International Town Criers Day Date in the current year: July 8, 2024

International Town Criers Day International Town Criers Day is observed annually on the second Monday of July. It celebrates a profession that is often thought to be extinct, but this is just a common misconception. While the profession is certainly a rarity these days, town criers still exist and even hold annual competitions.

Town criers, also known as bellmen, are officers of a royal court or public authority tasked with making public announcements as required. Back in the day, when there was no radio, television or internet and very few people were literate, town criers played a central role in spreading news and keeping the townspeople up to date with the latest events and important decrees.

The history of town criers can be traced back to ancient times. In ancient Greece, heralds would be sent to towns to announce the beginning of a war. In ancient Rome, town criers proclaimed public business during the nundinae (market days that formed a kind of weekend every eight days).

In medieval Europe, town criers were the chief source of news for the townspeople. They proclaimed market days, local bylaws, adverts, royal proclamations, etc. Since town criers sometimes brought bad news that drew the ire of the townspeople, they were protected by law. Harming a town crier was considered an act of treason because anything said or down by the town crier was said or done in the monarch’s name.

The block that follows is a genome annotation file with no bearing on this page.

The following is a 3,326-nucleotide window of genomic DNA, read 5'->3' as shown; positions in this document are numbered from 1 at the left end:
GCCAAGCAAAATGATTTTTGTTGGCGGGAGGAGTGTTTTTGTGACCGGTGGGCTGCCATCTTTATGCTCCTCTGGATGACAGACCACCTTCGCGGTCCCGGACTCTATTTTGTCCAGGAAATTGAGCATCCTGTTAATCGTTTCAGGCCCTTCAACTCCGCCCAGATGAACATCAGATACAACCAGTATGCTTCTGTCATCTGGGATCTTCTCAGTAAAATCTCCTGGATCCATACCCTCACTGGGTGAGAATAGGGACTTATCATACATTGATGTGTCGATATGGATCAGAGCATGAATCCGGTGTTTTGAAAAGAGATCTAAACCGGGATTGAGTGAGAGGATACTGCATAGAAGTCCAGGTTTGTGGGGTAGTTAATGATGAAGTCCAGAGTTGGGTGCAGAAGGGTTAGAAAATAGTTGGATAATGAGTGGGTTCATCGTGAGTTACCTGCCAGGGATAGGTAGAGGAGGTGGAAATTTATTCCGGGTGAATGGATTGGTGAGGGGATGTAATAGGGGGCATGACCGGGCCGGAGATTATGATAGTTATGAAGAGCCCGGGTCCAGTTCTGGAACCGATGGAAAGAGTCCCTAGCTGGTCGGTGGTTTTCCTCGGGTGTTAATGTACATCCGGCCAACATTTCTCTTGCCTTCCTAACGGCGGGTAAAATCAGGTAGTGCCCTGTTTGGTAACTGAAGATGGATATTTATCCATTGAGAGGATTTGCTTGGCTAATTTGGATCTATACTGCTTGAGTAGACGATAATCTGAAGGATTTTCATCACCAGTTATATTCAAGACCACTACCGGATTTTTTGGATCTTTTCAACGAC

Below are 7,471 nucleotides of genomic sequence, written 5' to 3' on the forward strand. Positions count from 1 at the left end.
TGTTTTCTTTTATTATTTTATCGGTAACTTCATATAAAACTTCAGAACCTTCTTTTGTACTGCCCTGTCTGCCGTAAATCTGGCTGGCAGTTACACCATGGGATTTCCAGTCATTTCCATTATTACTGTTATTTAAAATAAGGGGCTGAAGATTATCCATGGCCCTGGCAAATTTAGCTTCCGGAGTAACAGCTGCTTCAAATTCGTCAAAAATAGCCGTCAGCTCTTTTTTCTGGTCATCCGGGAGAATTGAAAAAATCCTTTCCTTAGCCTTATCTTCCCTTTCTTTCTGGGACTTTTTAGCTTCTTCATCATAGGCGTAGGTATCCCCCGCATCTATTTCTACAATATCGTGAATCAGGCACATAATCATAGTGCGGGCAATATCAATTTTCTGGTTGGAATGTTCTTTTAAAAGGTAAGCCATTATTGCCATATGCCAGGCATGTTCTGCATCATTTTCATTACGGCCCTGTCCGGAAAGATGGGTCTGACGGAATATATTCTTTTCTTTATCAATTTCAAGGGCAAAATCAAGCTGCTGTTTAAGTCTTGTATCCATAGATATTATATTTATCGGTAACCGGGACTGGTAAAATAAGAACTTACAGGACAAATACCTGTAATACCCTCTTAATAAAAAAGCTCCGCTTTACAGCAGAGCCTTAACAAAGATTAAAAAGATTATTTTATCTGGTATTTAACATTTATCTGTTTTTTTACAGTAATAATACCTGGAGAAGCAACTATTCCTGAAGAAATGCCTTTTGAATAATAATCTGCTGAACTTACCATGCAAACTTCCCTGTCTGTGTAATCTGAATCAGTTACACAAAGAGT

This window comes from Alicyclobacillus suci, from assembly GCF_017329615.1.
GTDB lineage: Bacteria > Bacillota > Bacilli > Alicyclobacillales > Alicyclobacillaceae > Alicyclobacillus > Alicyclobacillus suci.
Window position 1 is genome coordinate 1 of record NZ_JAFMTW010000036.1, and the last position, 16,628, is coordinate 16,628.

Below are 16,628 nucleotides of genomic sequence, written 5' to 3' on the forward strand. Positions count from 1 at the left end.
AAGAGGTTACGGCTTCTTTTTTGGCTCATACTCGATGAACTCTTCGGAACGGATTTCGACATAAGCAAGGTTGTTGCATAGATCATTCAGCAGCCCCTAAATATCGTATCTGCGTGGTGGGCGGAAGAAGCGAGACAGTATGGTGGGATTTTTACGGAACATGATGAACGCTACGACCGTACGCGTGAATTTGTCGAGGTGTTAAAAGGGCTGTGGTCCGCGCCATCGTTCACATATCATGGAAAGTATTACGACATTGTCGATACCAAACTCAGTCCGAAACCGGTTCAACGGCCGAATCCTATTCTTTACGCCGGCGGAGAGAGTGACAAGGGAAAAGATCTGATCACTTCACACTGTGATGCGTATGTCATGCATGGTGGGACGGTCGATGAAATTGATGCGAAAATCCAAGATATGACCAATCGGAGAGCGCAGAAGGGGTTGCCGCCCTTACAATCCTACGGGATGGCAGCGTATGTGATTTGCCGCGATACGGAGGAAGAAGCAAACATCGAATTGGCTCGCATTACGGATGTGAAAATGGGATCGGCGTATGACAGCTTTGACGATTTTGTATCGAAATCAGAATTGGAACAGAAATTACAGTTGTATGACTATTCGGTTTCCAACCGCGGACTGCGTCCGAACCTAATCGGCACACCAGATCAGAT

To get people’s attention, town criers used handbells (hence the name “bellman”), gongs, drums, hunting horns, and other devices. In English-speaking countries, town criers shouted the word “Oyez!” two or three times in quick succession before making an announcement. It was a call for silence and attention derived from the Anglo-Normal word for “listen”.

Town criers are often associated with a recognizable and elaborate uniform consisting of a tricorne hat, a red and gold coat, white breeches, and black boots, but this dress is a relatively modern invention. Town criers started wearing elaborate dress around the 18th century.

European colonists brought the profession of the town crier to the New World. There are records of town criers in Canada, Mexico, Panama, Peru, and the United States. Outside of Europe and the Americas, town criers used to be prominent in parts of Asia and Africa.

The need for town criers had disappeared by the early 20th century, when newspapers became readily available and most people were literate. However, the profession itself hasn’t disappeared completely. Some cities and towns in Europe, North American and Australia have town criers purely for ceremonial and tourism purposes. Modern town criers have professional guilds and hold competitions.

International Town Criers Day was founded in 1997 by Scott Fraser, a town crier from Waterloo, Ontario. You can celebrate this amazing holiday by learning more about notable town criers, watching town crier videos on YouTube, attending a town crier competition or a Renaissance festival if there is one near you, and spreading the word about the holiday on social media with the hashtags #InternationalTownCriersDay and #TownCriersDay.

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